• Quantitative Verification and Synthesis. Inspired by my work on automatically constructing systems, we observed that classical specifications are in many cases not expressive enough for synthesis. The reason is that many design decisions are trade-offs between different degrees of freedom, all subject to constraints. For example, one might aim for a system that is sufficiently fast but consumes little energy, which conflicts with the desired performance. We were the first to develop the theory and tools that allow the designer to use quantitative specifications to state soft constraints to guide the synthesis process. Such quantitative specifications map a system behavior to a real value instead of a Boolean value, indicating how good this particular behavior is. Given a set of hard constraints and a set of soft constraints, our approach automatically derives implementations that satisfy the hard constraints and optimize the soft constraints with respect to the worst-case environment (CAV09) or with respect to an average-case environment (CAV10, TACAS11). Furthermore, our framework allows us to construct robust systems, which behave reasonably even in case of unanticipated behavior of the environment (FMCAD09, CAV10). Most recently, I have developed with my students a specification framework and an underlying semi-symbolic algorithm to automatically construct efficient systems (VMCAI12). We define efficiency as the ratio between given costs and rewards. This meets our initial goal of capturing the trade-offs arising in a design process. Our most recent implementation can generate (in a matter of seconds) efficient controllers for systems with several millions of states.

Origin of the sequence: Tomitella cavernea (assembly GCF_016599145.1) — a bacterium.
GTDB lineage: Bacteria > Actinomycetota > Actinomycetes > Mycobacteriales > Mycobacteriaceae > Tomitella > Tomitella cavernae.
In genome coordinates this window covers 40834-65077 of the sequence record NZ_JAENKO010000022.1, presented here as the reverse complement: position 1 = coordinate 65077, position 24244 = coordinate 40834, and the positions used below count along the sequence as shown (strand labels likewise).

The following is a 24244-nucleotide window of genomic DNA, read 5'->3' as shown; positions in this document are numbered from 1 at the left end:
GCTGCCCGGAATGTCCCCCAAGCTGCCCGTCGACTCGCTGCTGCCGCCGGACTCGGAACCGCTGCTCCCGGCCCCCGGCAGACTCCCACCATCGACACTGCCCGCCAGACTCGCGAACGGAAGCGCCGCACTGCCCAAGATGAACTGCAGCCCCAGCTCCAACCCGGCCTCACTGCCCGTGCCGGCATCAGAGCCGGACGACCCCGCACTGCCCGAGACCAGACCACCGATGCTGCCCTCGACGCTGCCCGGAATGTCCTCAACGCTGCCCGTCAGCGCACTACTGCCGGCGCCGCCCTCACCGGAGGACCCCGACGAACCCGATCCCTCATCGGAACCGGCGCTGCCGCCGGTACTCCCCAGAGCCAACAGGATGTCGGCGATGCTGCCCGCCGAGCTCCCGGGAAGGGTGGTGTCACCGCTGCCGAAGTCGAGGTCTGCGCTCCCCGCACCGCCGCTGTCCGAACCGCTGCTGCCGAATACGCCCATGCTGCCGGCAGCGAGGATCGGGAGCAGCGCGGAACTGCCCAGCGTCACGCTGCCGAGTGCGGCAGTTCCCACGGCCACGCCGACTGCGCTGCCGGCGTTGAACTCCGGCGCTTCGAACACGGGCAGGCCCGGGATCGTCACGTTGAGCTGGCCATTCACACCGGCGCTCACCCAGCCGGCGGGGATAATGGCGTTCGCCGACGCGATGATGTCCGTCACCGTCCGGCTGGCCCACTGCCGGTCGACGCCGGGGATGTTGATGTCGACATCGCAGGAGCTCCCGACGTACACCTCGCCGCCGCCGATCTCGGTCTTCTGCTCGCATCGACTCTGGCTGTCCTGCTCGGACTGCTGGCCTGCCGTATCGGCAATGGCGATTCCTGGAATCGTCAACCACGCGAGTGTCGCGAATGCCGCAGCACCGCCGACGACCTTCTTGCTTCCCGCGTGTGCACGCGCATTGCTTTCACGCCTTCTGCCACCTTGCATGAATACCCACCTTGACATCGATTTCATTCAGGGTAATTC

This is joint work with Roderick Bloem, Krishnendu Chatterjee, Karin Greimel, Thomas A. Henzinger, Rohit Singh, and Christian von Essen.

  • Component-Based Design and Synthesis. Because many large systems are constructed in a component- based manner, I also have worked on (i) models for component-based systems and (ii) the automatic construction of priority-based controllers for component-based systems. More precisely, we extended a theory to describe interfaces between components with a shared refinement operator (EMSOFT08). Our new operator allows us to model component reuse, which was not possible in previous theories. Furthermore, we developed a theory and a tool to synthesize priorities between actions in a component-based model to ensure safety properties or avoid deadlocks in the system (ATVA11, NFM11, CIAA11).
    This is joint work with Saddek Bensalem, Chih-Hong Cheng and his collaborators at fortiss, Laurent Doyen, Thomas A. Henzinger, Tatjana Petrov, and Rongjie Yan.

  • Quality of Specifications. The synthesized system is only as good as the specification from which it is derived. I have worked on approaches to improve the quality of specifications. We developed and implemented an approach that, given a specification for a system, constructs necessary assumptions on the environment of the system, automatically turning formally useless specifications into useful ones (CONCUR08, CAV10). We also introduced a new notion of equivalence between specifications of systems, provided lower and upper bounds, and presented an optimal algorithm for the corresponding decision problems (ICALP08). Our notion is coarser than the traditional one; it considers formulas equivalent that are distinguishable in other formalisms. Therefore, a synthesis or verification task can be performed with simpler formulas, leading to more efficient implementations.
    This is joint work with Roderick Bloem, Krishnendu Chatterjee, Karin Greimel, Thomas A. Henzinger, Arjun Radhakrishna, and Moshe Vardi

  • Additional Research Directions. I have also worked on and continue to have interest in synthesis techniques for unbounded data domains (FMCAD10, joint work with Jad Hamza and Viktor Kuncak), as well as the analysis of population models in systems biology ( Reachability Problems 2009, Journal of Foundations of Computer Science 2011), joint work with Thomas A. Henzinger and Verena Wolf) software transactional memory algorithms (PLDI08, joint work with Rachid Guerraoui, Thomas A. Henzinger, and Vasu Singh), and business process models (BPM08, joint work with Dirk Fahland, Cedric Favre, Jana Koehler, Niels Lohmann, Hagen Völzer, and Karsten Wolf).
My research in a word cloud.